STILLWATER — It's common for the children of high school coaches to look up to the players.
It's not nearly as common for those kids to look up to guys like Zach Sinor.
He's the punter.
Yes, the punter.
But Sinor is worthy of that admiration. He's earned a scholarship offer from Oklahoma State — often a rarity for specialists — and plans to sign with the Cowboys on Wednesday.
“I don't mean this in a bad way,” said Steve Hale, Sinor's coach at Castroville (Texas) Medina Valley, “a lot of times, these kids will (look up) to quarterbacks or running backs. Not many times will they look up to the punter.
“But he comes with a smile on his face every day and you know what you're gonna get. These kids love him. Everybody loves him.”
Sinor will join kicker Ben Grogan as OSU's scholarship specialists. Yet Sinor didn't always know he had a big leg. In fact, he sort of discovered it by accident.
Growing up, he had mostly played quarterback and linebacker. But as a sophomore in high school, he started casually kicking the ball during a practice.
“I didn't really know I punted,” Sinor said. “Really, I just was kind of kicking the ball around. And (then coaches) said I was a punter on JV.”
Shortly after that, Sinor moved up to varsity.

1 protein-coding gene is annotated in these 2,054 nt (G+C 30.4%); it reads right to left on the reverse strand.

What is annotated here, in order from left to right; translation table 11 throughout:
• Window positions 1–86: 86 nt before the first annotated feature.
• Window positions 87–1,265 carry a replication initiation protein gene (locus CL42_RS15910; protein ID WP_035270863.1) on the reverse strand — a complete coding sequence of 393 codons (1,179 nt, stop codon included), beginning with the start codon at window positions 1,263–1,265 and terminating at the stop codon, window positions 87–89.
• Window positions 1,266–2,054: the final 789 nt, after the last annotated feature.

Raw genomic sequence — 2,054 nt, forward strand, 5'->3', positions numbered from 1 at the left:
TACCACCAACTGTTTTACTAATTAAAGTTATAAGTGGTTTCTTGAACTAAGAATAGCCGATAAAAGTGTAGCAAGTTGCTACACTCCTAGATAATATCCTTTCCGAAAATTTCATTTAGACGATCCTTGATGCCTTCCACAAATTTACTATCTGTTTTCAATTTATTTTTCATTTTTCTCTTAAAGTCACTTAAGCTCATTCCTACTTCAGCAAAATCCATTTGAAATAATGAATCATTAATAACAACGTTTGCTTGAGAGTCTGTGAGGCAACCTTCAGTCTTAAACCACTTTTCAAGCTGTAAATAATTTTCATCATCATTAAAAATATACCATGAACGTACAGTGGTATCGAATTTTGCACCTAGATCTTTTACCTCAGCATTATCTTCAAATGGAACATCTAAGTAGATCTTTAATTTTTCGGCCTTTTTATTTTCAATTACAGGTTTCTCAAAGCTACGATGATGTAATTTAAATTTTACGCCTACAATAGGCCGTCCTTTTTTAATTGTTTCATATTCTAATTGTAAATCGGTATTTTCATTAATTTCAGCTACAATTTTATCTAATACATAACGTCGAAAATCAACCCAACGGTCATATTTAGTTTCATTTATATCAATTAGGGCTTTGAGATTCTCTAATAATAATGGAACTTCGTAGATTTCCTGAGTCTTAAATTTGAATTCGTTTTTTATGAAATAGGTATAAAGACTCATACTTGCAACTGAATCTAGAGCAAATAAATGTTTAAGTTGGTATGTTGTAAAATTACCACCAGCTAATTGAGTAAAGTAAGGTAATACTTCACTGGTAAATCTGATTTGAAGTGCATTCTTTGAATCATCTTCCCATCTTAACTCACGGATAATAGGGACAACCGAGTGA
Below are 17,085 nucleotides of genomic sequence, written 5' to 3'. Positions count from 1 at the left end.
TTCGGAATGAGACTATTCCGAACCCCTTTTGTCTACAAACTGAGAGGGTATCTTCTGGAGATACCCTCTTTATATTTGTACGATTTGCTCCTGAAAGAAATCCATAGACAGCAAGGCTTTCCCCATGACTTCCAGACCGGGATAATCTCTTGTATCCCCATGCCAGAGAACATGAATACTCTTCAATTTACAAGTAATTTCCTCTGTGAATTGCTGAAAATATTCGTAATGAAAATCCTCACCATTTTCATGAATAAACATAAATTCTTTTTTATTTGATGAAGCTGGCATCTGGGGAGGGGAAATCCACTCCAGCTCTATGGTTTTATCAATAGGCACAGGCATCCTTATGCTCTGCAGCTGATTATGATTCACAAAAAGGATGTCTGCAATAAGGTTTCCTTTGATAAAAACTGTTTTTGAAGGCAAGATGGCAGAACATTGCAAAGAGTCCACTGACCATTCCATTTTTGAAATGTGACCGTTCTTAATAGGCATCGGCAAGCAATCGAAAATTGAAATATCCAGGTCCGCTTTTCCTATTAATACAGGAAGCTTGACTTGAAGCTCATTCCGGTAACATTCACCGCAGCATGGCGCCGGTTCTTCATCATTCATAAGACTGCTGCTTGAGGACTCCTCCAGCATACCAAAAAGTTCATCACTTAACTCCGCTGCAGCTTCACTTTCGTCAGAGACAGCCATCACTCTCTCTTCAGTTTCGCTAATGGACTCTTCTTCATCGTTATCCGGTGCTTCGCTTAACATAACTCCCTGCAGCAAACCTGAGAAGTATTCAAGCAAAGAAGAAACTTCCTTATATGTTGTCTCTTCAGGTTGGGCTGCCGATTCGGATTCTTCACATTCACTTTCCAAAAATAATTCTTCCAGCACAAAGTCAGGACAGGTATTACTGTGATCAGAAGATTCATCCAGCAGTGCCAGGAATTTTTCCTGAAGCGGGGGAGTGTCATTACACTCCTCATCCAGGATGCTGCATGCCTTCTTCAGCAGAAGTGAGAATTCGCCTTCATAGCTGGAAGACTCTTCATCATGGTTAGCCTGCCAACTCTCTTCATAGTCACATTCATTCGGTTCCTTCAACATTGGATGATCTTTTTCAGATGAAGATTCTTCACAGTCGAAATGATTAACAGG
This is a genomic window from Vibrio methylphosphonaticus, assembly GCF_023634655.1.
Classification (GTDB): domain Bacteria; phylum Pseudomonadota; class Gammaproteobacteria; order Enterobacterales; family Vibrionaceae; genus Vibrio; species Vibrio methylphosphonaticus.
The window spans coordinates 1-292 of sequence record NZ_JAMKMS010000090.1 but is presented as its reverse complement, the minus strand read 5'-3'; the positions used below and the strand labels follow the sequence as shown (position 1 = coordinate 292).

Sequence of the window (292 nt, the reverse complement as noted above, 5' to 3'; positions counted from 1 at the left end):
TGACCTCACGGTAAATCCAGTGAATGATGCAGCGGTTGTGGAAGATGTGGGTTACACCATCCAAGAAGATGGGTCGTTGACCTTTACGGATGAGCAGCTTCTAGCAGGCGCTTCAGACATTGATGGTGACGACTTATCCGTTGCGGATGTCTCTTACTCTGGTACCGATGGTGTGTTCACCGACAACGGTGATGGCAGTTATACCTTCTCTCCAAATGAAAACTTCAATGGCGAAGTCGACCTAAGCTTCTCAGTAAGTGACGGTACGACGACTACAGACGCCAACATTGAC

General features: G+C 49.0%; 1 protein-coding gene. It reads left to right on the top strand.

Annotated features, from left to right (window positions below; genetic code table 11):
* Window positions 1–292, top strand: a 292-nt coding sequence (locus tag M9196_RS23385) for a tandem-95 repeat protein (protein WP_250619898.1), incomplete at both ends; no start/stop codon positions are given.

Then Sinor became a true weapon for Medina Valley while earning Class 4A All-State honors from The Associated Press.
He consistently flipped the field, averaging 43.7 yards per punt with a long of 66. He once pinned the opponent inside its own 10-yard line in the waning minutes of a one-score game. Wind rarely affected his punts, Hale said. He was also the holder on field goals and extra points.
“It's just something that we relied on, and we knew that he could get us out of a hole,” Hale said. “And there were a lot of teams that knew that. They respected him. They would get back 45-50 yards, and a couple times, he still kicked over their heads.”
Meanwhile, Sinor sent out recruiting film to any colleges he could think of, including OSU. But he always thought the Cowboys were a long shot. Even with his late introduction to special teams, he could rattle off OSU's spectacular recent string of kickers and punters, including do-it-all man Quinn Sharp, Lou Groza winner Dan Bailey and Ray Guy winner Matt Fodge.
“I was surprised when (OSU) wrote me back, because I figured they'd want the best in the world,” Sinor said. “I guess I stood out to them.”
So Cowboy running backs coach Jemal Singleton, who also assists on special teams, visited Sinor at Medina Valley. Then Sinor went to an OSU camp over the summer, where he was told at the beginning that a scholarship could be up for grabs.
At the end, Sinor was offered. He committed on the spot.
“It's unreal,” Sinor said. “I never thought I would get a scholarship. I always thought I would get a walk-on (spot).”
The Cowboys have a returner at the position in Kip Smith, who averaged 39.6 yards per punt in 2013.
But extending a scholarship offer means OSU obviously believes Sinor can make an impact, either immediately or in the future.
Hale certainly believes in Sinor's big leg as much as his punter's popularity within his program.
“You can just close your eyes and you can hear that ball come off his foot like it's nobody's business,” the coach said. “It's like he kicks the air out of the ball.”